Q: How do Judges reconcile their views? What happens behind the scenes?

A: Justice Lahoti: When a Judgment is delivered, it becomes the property of the Court. Judges do deliberate controversial issues. The presiding Judge circulates his opinion. In the Minorities Educational Institutions case, there were several rounds of sittings. The Inamdar case (the latest) was heard by 7 Judges. The first Bench which decided T.M.A.Pai case was comprised of 11 Judges, while the Islamic Academy Bench had five. I told them that we would write only one opinion. Some said it should be decided by 13 Judges. After Keshavananda Bharati, there has been no 13-Judge Bench so far. I said we shouldn’t. Unanimity was achieved. I think there was no confusion in Inamdar. We just interpreted TMA Pai and Islamic Academy.

Q: Is the term “Judicial Activism” a misnomer?

A: Gopal Sankaranarayanan: We have only judicial review. We don’t talk about legislative activism or executive activism; therefore, the imputation of judicial activism is wholly wrong. If the Judges completely ignore executive and legislative inaction, it will be tantamount to violation of their oath taken under Schedule 3 to uphold the Constitution. Supreme Court used its power of review to grant remedies. Visakha laid down only guidelines, which are observed in breach even in the Supreme Court. What prevented Parliament from making a law to give effect to those guidelines? There have been 17 challenges to Constitutional amendments since 1973; only four of them have been struck down. Judiciary is restrained.

Justice Dalveer Bhandari: The judiciary was bound only to decide cases brought before them as per the Constitution: but judicial creativity is essential, and that should not be termed as judicial activism. He finally also took the consequentialist justification, that the true common good that had resulted from creative judicial interpretation of the Constitution was a reason for its justification.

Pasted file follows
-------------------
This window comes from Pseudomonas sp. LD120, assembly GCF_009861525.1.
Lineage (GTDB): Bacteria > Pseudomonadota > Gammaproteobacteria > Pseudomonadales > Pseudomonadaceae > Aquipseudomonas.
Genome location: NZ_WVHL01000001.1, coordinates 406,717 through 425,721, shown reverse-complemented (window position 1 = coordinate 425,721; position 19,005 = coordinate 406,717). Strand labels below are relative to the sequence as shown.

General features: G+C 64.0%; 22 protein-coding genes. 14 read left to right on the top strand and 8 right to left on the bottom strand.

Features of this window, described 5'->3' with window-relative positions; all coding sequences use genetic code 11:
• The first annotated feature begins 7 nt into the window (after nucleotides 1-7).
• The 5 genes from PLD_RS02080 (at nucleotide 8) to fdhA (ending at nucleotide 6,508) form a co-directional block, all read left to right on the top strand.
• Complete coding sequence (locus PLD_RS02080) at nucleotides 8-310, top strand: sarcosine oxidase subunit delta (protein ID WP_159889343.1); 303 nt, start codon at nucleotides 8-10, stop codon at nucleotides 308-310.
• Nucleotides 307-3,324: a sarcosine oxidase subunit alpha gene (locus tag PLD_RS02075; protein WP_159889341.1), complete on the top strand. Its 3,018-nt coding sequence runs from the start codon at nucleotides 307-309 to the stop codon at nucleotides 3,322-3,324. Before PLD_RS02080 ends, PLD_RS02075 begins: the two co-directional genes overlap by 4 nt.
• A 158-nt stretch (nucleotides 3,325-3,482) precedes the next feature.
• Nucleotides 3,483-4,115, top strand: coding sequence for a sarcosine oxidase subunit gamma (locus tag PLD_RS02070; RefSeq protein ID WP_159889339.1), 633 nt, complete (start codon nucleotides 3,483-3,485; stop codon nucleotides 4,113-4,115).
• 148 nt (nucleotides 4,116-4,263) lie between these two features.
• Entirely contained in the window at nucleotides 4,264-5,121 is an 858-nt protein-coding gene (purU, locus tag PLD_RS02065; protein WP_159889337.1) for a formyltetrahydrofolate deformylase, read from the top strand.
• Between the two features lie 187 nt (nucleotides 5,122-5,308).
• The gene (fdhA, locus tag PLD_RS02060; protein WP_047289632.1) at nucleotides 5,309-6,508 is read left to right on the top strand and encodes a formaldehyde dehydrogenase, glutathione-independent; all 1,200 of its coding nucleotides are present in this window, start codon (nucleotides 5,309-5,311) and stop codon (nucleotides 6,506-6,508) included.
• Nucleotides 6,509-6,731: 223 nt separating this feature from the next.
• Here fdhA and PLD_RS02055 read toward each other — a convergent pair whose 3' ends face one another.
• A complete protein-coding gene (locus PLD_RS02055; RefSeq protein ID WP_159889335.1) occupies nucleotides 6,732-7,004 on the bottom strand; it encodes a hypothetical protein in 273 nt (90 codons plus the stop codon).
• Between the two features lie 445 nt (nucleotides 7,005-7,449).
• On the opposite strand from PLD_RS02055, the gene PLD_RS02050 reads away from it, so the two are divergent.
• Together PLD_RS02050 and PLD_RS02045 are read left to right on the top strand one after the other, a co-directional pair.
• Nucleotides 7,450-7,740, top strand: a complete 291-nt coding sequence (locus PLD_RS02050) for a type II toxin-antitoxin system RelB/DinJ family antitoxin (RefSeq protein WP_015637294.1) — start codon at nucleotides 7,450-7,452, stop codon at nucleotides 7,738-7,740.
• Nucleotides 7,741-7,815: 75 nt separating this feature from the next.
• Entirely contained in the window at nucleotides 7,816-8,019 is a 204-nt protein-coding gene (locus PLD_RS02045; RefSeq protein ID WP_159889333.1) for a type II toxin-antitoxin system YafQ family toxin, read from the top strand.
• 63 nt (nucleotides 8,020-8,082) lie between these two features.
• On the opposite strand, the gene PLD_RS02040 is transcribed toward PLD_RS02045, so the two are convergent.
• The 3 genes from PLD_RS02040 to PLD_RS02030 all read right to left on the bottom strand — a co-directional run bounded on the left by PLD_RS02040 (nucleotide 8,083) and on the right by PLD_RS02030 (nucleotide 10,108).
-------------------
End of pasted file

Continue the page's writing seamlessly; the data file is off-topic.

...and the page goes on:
Justice Thakker discussed how the concept of reading down statutes to save them had evolved from the initial binary position of striking down or not striking down a provision. He also discussed the idea of where the judiciary adds something to the legislation to save it or commends it back to the legislature for amendment in a manner that might save it.

Prof Chandrasekaran Pillai’s paper on Judicial Review of Execution of Sentences seemed to join issue with Bhandari J’s position since Prof Pillai’s paper mainly dealt with the creative interpretation applied by the Courts in interpreting various statutory and constitutional provisions relating to sentencing. Prof Pillai gave the instance of the non-remittable sentence of life imprisonment when a death sentence was commuted to life imprisonment i.e. life imprisonment for remainder of the natural term of the convict’s life, as an instance of a judicially created penal sentence by creative interpretation.

Q: Has Judiciary overstepped its limits?

A: Raju Ramachandran: We see a mood of self-congratulation. Justice Bhandari referred to judicial creativity and innovation. Judicial creativity is an aspect of judicial competence. There are two major instances when judiciary overstepped its limits: 1. Keshavananda Bharati case was the highest form of judicial activism, when unelected Judges gave themselves the power to strike down amendments if they affected basic features. 2. The Advocates-on-